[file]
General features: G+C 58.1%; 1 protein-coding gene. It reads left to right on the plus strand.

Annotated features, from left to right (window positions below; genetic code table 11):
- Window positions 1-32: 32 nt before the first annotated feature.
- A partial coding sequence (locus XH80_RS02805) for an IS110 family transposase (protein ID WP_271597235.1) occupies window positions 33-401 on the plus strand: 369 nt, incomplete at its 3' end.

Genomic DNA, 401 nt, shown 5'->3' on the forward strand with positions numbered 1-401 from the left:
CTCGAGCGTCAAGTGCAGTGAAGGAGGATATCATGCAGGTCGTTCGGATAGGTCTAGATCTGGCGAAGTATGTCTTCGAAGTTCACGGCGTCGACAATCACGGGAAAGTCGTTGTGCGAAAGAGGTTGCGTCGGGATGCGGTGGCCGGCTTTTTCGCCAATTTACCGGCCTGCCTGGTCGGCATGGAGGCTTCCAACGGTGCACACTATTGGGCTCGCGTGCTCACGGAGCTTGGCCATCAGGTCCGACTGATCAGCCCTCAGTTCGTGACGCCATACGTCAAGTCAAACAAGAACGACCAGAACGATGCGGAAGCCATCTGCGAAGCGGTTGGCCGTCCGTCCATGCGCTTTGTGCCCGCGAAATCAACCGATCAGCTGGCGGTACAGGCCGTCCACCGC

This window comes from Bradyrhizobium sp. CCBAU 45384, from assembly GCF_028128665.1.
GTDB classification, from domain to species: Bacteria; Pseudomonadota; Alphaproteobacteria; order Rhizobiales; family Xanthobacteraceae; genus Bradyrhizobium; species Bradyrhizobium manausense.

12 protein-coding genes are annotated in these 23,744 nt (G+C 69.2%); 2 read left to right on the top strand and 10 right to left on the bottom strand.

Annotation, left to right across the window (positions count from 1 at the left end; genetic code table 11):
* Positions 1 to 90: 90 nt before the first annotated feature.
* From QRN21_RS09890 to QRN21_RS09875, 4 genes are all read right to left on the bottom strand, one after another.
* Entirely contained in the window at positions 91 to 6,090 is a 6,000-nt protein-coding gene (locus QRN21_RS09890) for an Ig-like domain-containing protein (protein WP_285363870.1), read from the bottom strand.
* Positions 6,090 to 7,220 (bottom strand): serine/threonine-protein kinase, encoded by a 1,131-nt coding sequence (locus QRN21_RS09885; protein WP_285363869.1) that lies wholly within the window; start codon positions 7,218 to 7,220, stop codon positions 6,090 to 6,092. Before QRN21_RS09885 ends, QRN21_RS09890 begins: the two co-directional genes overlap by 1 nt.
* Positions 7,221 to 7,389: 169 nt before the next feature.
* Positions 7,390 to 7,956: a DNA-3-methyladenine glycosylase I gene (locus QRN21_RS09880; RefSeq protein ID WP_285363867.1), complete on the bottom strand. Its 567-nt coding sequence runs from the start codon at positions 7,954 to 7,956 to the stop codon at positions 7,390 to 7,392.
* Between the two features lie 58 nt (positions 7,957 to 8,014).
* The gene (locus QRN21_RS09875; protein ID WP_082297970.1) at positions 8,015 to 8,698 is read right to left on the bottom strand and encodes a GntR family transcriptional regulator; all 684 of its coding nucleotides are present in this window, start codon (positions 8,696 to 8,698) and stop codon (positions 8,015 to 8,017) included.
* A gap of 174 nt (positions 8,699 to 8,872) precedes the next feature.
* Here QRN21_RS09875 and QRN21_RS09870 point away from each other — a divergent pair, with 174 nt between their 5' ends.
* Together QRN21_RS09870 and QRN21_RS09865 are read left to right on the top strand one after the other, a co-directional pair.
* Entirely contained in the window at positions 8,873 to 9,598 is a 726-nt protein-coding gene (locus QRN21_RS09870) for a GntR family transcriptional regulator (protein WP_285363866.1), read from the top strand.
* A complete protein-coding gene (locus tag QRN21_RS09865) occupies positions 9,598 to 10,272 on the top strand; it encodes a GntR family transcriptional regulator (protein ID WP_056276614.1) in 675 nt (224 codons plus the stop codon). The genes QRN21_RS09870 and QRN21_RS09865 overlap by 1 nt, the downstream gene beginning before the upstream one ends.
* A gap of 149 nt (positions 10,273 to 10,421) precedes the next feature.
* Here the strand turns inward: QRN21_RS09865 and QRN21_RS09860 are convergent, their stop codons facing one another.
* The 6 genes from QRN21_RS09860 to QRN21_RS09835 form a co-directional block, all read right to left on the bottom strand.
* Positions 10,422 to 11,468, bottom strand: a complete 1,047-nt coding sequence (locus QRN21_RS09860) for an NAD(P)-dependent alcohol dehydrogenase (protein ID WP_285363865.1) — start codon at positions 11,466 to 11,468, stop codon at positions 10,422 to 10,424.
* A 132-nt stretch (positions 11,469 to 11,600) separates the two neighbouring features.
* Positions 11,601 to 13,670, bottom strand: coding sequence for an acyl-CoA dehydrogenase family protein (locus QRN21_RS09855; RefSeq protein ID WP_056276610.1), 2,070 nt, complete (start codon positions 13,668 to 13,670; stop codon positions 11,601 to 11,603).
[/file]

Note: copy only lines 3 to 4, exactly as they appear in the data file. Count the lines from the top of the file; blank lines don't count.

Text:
- Window positions 1-32: 32 nt before the first annotated feature.
- A partial coding sequence (locus XH80_RS02805) for an IS110 family transposase (protein ID WP_271597235.1) occupies window positions 33-401 on the plus strand: 369 nt, incomplete at its 3' end.